The Nazis trebled the amount of time spent on physical education in all schools to 15 per cent of the timetable. For girls the aim was to create healthy young mothers in the hope that they would produce racially superior babies. They studied eugenics daily for 45 minutes, alternating with "health biology". From 1935 compulsory racial education for all students from the age of six included hereditary and blood purity and the dangers posed to Germans by "alien races", including Jews.
History, biology and PE were the main subjects used for indoctrination, but maths and science were also used. One maths textbook, for instance, asked pupils to make calculations relating to night bombers dropping incendiary bombs, how far apart the craters would be and how many fires would be caused.
One of the participants on the 1937 exchange was Bill Killen, the history master, who still lives in Chatham. In his memoirs of the visit, written for the school, he drew a vivid picture of the changes the Nazis introduced in Bremen, where support for the party was weaker than in other areas.
"For the teachers that time in Germany was a chilling revelation of what Nazidom really meant. People were terrified of making any political transgression. When we wished to discuss politics, householders would talk in low tones and turn up the radio in case they were being bugged by neighbours or, taking us outside, they would choose a lonely place such as the local cemetery."
He recalled the Storm Troopers collecting for the poor; the Hitler salutes given by the German boys at the start of their lesson; and the large number of military aircraft models hanging in the art classroom, where one task set by the teacher was for the class to draw a picture of a bombing raid on an enemy town. In another lesson a German teacher pointed out two Jewish boys and drew attention to their "inferior racial characteristics", such as sallow skin, hair and hooked nose.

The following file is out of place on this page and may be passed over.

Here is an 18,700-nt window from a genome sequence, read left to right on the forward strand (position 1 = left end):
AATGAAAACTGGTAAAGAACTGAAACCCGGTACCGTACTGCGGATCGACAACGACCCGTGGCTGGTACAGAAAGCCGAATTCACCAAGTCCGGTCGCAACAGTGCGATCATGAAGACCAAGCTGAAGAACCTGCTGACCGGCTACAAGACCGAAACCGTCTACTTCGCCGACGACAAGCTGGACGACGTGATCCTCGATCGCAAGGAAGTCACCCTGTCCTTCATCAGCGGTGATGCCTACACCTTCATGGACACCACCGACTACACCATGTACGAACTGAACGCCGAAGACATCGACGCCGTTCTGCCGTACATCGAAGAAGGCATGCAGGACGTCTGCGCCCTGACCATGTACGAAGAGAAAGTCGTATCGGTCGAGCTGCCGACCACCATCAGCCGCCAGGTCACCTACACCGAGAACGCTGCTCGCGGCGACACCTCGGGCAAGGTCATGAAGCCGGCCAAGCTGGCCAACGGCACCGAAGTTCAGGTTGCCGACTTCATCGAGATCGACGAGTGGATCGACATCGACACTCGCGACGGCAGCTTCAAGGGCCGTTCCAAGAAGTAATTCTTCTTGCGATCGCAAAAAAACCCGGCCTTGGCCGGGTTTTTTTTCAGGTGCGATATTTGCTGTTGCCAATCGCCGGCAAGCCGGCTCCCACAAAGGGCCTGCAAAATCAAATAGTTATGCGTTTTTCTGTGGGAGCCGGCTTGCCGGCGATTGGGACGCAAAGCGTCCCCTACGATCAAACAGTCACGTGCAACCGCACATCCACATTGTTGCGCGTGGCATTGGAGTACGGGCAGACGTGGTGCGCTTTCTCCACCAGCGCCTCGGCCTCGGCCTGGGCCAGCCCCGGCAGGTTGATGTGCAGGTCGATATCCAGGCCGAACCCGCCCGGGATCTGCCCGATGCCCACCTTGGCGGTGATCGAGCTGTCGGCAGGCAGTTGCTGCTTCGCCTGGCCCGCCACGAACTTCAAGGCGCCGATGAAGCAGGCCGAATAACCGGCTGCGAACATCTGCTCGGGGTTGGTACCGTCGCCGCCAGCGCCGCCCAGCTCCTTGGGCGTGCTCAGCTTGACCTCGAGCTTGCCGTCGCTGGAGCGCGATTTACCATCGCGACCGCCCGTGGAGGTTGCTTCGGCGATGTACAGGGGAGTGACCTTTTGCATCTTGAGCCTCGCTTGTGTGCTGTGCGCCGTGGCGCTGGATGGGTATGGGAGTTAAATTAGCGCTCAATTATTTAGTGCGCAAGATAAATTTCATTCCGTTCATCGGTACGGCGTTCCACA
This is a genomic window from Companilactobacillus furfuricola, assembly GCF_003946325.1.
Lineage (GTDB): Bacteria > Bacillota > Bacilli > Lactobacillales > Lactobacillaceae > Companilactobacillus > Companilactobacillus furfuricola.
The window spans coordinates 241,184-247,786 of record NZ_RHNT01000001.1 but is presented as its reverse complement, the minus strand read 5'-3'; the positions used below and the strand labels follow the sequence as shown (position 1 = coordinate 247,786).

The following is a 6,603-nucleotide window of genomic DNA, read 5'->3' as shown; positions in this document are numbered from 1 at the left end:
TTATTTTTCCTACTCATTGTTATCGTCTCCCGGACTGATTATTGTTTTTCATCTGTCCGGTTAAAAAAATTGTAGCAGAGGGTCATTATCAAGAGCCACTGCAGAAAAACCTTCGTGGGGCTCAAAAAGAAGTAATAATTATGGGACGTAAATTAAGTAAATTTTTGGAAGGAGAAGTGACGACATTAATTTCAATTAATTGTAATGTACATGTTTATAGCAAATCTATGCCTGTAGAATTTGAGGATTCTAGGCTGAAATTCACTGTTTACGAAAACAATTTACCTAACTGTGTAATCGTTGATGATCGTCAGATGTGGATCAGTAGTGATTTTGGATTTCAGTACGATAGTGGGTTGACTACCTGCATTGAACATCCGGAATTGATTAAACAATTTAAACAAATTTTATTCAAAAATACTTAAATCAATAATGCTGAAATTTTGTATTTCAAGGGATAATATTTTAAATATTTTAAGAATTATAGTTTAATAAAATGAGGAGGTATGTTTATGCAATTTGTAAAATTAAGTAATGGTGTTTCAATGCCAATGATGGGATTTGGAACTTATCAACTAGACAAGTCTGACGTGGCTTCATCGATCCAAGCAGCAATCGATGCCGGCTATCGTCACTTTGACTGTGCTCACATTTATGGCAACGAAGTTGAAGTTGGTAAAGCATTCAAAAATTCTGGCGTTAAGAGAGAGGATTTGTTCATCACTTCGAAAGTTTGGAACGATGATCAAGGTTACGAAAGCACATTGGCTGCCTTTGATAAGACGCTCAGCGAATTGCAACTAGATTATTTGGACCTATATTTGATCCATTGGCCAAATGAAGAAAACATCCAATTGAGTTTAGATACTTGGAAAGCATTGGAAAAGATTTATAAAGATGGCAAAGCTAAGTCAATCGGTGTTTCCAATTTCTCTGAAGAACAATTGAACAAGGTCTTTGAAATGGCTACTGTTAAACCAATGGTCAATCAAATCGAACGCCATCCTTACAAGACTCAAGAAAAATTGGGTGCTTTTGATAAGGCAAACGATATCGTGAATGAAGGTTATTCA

One incident revealed the indomitable spirit of the Chatham lads. On a visit to the coastal region of Heligoland the boys were observed by German troops with binoculars and they were ordered to keep their Brownie cameras under cover. However, Mr Killen overheard one of the boys muttering numbers to himself. When asked for an explanation, he revealed that he was pacing between the gun emplacements in order to write down the dimensions. No doubt the budding spy fully intended to pass the information on to the secret service.
When I spoke to two old boys who went on the Bremen exchanges in the 1930s, I asked them what they thought about the links with Nazi Germany. They reminded me that no one really used the term "Nazi Germany" before the war, it was simply Germany. Some of the German boys seemed a little nationalistic - in 1938 they were found handing Nazi leaflets out at the Chatham school - but then all foreigners were thought a little funny at the time.
However, with Hitler's occupation of northern Czechoslovakia in March 1939, preparations for war with Germany began in earnest and the exchange was called off. When war broke out, the Chatham school was evacuated to Faversham and then to Wales. Many of the teachers were called up, among them Mr Killen who joined the RAF. Both schools lost old boys in the fighting - 33 from Chatham - and in October 1944 the Realschule was destroyed by Allied bombing.
The attempt by Dr Schutte to heal the wounds of 1914 appeared to have ended in failure. But Chatham revived its German links with a school in Solingen in northern Germany in the early 1950s, and the exchange continues. But the long train and boat journey from Chatham through Dover to Cologne and then train to Solingen has been replaced by a flight from Heathrow to Duesseldorf.
Bruce Smith is head of history at Chatham Grammar